Lighter, quieter, better technology rules the roost

Thursday, July 31, 2003

Oxygen manufacturers have made some significant innovations to their systems over the past few years, developing new high-tech product genres such as portable concentrators, portable liquid systems and transfilling units. And for the most part, this new technology has impressed providers, patients and referral sources alike.

Yet the lion’s share of the respiratory market still belongs to the original stationary oxygen system and manufacturers say it most likely will remain so for some time to come. As long as Medicare reimbursement continues to keep stationary oxygen the most renumerative product segment for providers, it will be the “bread-and-butter” category for the industry.

“Stationary concentrators are still a very good market from our perspective, and I don’t see that changing over the next few years,” declared Joe Priest, president of Buffalo, NY-based AirSep. “It is still a primary selection and it is a wonderful market for providers to expand upon.”

If anything, market dynamics portend a growth surge in stationary systems, Priest said.

“We’re seeing steady growth in our customer base with new and current customers,” he said. “Respiratory diseases are still on the increase – one of the few that is growing. There is no cure for COPD and treatment is in great demand.”

That means providers shouldn’t get complacent when it comes to referral source marketing campaigns, manufacturers say. To intrigue referral sources about conventional oxygen machinery, manufacturers are making the units lighter, quieter, more dependable, more energy efficient and with stronger clinical capabilities than previous models.

“The consumer has become more sophisticated and they’re researching what’s out there,” said Ed Radtke vice president of marketing and sales for San Diego-based SeQual Technologies. “They want a stationary system that doesn’t make a lot of noise, throw off a lot of heat and use a lot of power.”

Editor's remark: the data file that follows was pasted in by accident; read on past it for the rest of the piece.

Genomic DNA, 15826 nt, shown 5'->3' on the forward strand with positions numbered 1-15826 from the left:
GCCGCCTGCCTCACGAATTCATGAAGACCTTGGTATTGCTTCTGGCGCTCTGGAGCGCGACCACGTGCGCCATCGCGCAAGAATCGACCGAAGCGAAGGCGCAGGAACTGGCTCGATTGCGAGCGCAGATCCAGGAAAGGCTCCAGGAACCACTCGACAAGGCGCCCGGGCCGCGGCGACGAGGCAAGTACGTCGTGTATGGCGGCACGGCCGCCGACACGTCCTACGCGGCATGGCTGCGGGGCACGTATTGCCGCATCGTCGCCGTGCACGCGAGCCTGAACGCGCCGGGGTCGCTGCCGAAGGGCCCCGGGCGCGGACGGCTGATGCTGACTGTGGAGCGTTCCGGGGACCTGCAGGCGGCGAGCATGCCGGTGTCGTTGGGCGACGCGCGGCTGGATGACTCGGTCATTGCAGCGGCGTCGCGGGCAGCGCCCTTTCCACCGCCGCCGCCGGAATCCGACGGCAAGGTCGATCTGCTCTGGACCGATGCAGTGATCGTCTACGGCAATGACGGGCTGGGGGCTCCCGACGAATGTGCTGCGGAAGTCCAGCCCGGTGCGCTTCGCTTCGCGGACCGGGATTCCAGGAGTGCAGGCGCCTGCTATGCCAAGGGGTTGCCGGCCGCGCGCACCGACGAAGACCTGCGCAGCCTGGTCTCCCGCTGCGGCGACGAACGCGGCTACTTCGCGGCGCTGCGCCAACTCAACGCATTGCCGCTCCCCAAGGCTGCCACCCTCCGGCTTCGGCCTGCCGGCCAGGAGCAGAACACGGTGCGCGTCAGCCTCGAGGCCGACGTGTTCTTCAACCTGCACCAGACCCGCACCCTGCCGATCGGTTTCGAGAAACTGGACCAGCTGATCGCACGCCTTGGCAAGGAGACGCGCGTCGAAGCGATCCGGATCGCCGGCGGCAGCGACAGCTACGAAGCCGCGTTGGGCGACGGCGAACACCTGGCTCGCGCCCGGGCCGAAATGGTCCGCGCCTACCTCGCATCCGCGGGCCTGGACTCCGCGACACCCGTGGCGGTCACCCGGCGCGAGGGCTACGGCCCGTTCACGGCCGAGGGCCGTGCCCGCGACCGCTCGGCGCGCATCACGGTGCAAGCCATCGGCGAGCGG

By and large, manufacturers estimate that stationary systems still comprise 75% to 80% of their business. They see the potential for that changing, but like the symbolic point Puritan Bennett made by terminating its PB 590 portable, reimbursement for the new generation of products is currently substandard, vendors contend.

“Let’s face it – reimbursement for ambulatory systems is ludicrous,” Radtke said. “You can’t make any money on it. I don’t know if this will ever change.”

Regardless of reimbursement status however, SeQual intends to eventually blur the line between stationary and portable systems. One of the biggest modifications to its stationary concentrator line is the introduction of the Integra Ten high-flow machine. At roughly the same size as the standard five-liter-per-minute concentrator, the Integra Ten provides twice the capacity.

“It’s no secret that we are involved in a multi-year project that will compress all systems into a single system with no distinction between ambulatory and stationary systems,” Radtke said. “The 10-liter concentrator is a good forbearer for this and because we can get 10-liter capacity into the same sized machine as a five-liter, we are headed in that direction.”

Likewise, Elyria, Ohio-based Invacare is looking down the road to see what its product mix might become. Stationary oxygen remains 75% of the company’s respiratory business, but the success of its Homefill refilling system is causing management to reassess the marketplace, said Scott Wilkinson, product manager for oxygen products.